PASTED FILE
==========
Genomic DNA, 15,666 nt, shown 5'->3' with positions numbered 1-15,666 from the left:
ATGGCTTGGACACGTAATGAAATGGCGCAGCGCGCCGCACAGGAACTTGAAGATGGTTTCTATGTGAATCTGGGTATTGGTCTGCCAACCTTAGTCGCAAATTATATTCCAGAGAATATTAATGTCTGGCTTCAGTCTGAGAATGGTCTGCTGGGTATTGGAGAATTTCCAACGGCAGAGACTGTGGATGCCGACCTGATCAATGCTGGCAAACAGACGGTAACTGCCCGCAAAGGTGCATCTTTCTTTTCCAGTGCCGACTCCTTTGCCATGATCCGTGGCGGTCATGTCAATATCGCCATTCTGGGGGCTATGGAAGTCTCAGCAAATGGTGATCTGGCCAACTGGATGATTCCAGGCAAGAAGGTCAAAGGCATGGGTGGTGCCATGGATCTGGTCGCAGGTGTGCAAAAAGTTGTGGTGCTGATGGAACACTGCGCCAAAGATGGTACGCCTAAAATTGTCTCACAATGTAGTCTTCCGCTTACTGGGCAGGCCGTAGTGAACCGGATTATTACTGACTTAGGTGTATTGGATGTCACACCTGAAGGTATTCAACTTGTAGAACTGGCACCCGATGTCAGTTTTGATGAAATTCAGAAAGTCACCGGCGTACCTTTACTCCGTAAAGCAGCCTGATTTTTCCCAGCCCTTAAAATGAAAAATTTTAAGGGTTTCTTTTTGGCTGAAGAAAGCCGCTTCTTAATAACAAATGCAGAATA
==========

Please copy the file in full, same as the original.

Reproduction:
Genomic DNA, 15,666 nt, shown 5'->3' with positions numbered 1-15,666 from the left:
ATGGCTTGGACACGTAATGAAATGGCGCAGCGCGCCGCACAGGAACTTGAAGATGGTTTCTATGTGAATCTGGGTATTGGTCTGCCAACCTTAGTCGCAAATTATATTCCAGAGAATATTAATGTCTGGCTTCAGTCTGAGAATGGTCTGCTGGGTATTGGAGAATTTCCAACGGCAGAGACTGTGGATGCCGACCTGATCAATGCTGGCAAACAGACGGTAACTGCCCGCAAAGGTGCATCTTTCTTTTCCAGTGCCGACTCCTTTGCCATGATCCGTGGCGGTCATGTCAATATCGCCATTCTGGGGGCTATGGAAGTCTCAGCAAATGGTGATCTGGCCAACTGGATGATTCCAGGCAAGAAGGTCAAAGGCATGGGTGGTGCCATGGATCTGGTCGCAGGTGTGCAAAAAGTTGTGGTGCTGATGGAACACTGCGCCAAAGATGGTACGCCTAAAATTGTCTCACAATGTAGTCTTCCGCTTACTGGGCAGGCCGTAGTGAACCGGATTATTACTGACTTAGGTGTATTGGATGTCACACCTGAAGGTATTCAACTTGTAGAACTGGCACCCGATGTCAGTTTTGATGAAATTCAGAAAGTCACCGGCGTACCTTTACTCCGTAAAGCAGCCTGATTTTTCCCAGCCCTTAAAATGAAAAATTTTAAGGGTTTCTTTTTGGCTGAAGAAAGCCGCTTCTTAATAACAAATGCAGAATA